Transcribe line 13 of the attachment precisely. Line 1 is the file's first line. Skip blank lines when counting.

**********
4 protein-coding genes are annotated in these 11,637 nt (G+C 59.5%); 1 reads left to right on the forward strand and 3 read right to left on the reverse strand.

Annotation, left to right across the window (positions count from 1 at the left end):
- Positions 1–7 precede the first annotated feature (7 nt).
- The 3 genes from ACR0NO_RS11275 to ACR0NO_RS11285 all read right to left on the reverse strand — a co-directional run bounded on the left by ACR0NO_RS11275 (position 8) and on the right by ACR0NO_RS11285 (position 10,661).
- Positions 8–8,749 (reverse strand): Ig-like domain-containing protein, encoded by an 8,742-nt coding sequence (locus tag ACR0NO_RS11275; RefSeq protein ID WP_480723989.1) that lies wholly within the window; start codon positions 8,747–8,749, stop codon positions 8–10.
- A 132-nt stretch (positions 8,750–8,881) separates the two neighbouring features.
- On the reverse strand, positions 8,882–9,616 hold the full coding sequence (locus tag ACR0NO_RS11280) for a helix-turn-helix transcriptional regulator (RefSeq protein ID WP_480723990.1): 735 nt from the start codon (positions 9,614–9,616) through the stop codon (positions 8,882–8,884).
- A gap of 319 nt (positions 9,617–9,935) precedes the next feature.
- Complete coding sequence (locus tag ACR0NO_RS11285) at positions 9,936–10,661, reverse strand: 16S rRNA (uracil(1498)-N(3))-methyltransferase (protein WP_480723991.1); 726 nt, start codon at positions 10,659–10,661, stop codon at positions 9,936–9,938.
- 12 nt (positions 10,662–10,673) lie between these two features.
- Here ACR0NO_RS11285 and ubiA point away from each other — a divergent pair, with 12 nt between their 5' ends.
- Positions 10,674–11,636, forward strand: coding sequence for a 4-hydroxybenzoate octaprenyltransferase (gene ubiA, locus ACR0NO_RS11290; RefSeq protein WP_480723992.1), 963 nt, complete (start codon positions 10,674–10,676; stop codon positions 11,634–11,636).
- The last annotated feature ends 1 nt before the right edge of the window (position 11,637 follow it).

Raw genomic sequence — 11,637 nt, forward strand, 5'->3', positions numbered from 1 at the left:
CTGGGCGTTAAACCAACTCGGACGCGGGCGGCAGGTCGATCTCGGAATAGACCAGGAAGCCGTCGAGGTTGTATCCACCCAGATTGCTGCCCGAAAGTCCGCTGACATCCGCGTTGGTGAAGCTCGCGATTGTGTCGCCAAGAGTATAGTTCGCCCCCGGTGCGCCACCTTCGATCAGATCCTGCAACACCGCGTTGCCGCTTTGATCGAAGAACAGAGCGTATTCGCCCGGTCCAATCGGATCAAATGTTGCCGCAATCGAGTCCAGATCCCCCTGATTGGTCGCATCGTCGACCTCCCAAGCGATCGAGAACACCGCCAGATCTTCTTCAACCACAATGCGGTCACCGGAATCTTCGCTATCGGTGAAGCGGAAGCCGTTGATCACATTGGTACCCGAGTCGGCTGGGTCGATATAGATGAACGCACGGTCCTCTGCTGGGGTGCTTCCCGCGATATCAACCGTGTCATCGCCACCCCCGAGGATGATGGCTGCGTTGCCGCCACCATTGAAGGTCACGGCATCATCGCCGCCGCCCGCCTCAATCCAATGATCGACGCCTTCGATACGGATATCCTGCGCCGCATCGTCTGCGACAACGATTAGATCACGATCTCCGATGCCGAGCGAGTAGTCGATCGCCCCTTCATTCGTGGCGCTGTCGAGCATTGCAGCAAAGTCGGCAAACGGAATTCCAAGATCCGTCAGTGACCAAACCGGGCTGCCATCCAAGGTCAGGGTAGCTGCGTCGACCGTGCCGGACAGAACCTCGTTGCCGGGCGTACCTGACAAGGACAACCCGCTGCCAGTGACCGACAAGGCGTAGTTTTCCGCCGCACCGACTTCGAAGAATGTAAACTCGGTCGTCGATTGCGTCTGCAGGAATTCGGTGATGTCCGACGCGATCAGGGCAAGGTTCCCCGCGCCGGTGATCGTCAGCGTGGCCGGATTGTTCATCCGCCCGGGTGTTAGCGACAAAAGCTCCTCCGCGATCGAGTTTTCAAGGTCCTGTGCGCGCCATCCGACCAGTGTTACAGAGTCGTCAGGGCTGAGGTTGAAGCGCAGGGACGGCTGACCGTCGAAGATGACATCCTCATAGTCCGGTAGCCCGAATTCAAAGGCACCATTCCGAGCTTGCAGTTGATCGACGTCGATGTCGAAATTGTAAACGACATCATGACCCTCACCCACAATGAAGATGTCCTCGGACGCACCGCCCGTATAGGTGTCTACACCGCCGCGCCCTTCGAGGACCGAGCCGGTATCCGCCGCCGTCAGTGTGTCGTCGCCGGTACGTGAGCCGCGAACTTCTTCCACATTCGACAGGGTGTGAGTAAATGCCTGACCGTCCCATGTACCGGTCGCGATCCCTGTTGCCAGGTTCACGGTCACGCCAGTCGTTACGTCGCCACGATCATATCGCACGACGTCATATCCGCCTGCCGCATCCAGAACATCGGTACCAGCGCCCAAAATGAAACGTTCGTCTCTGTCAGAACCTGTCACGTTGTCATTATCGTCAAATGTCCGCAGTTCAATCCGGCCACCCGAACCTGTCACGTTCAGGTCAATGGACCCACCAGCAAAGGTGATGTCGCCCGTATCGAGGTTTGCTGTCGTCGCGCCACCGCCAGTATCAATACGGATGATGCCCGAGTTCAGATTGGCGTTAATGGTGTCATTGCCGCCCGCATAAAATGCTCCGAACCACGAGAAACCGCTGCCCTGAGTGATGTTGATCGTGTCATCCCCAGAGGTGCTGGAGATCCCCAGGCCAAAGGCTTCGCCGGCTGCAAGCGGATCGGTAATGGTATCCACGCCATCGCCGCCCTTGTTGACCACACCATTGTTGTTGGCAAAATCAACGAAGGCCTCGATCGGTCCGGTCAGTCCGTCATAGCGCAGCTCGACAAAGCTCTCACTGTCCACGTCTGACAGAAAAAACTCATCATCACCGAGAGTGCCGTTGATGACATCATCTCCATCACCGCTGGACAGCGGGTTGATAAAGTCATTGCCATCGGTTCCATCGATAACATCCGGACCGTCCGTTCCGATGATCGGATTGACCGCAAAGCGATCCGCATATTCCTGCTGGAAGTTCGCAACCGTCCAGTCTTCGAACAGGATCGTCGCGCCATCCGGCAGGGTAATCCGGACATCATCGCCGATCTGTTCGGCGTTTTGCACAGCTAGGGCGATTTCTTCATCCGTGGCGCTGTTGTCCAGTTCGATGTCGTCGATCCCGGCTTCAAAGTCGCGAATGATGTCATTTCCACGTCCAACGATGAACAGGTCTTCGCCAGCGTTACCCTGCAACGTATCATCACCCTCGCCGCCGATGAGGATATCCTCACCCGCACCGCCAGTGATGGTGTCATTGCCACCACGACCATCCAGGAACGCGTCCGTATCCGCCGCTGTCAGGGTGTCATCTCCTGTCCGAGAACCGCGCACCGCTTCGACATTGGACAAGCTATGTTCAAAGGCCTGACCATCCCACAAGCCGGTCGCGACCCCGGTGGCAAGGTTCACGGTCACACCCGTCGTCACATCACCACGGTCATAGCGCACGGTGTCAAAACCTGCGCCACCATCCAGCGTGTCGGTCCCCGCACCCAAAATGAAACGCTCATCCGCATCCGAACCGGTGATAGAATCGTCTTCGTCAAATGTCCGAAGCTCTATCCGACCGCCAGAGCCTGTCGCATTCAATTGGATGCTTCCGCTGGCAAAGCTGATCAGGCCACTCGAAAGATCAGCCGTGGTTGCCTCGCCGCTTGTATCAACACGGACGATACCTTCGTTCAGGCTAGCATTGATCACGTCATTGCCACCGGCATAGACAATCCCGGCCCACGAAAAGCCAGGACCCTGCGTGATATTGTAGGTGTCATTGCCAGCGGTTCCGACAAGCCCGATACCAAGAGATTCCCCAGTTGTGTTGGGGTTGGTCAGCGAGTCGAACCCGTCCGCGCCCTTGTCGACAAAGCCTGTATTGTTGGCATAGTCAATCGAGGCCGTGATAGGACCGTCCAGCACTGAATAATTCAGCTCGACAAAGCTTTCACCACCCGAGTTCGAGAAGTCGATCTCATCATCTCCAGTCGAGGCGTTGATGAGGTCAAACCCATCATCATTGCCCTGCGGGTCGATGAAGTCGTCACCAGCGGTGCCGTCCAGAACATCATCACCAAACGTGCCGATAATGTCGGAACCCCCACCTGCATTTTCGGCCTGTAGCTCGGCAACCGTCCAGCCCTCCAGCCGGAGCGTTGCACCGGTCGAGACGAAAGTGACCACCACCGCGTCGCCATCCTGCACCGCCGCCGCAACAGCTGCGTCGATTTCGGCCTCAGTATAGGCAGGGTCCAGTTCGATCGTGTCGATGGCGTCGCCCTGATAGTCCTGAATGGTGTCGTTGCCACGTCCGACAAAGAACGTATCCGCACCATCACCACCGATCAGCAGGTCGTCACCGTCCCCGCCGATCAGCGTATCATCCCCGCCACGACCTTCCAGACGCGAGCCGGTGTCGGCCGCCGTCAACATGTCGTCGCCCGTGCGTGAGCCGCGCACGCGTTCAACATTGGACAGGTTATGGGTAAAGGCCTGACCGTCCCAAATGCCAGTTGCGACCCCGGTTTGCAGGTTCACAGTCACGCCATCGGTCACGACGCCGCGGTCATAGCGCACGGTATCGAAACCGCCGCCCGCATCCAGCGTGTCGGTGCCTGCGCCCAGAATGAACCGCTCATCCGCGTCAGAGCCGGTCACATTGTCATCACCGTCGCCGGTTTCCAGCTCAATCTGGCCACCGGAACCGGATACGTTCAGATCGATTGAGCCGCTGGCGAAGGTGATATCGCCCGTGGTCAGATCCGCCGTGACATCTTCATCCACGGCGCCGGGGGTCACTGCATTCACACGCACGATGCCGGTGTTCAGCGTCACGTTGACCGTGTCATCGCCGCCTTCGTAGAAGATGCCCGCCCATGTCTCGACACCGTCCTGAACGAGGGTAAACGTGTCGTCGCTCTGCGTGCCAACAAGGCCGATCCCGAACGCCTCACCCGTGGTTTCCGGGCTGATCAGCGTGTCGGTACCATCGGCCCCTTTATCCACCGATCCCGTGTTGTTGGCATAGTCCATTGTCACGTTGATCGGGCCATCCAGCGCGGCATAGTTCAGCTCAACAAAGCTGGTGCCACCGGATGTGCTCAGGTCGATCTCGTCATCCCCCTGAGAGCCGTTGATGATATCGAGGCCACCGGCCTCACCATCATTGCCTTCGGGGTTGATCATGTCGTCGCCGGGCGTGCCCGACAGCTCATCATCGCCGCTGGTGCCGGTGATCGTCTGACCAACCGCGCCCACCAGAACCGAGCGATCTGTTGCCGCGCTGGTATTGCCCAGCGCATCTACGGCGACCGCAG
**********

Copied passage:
- The last annotated feature ends 1 nt before the right edge of the window (position 11,637 follow it).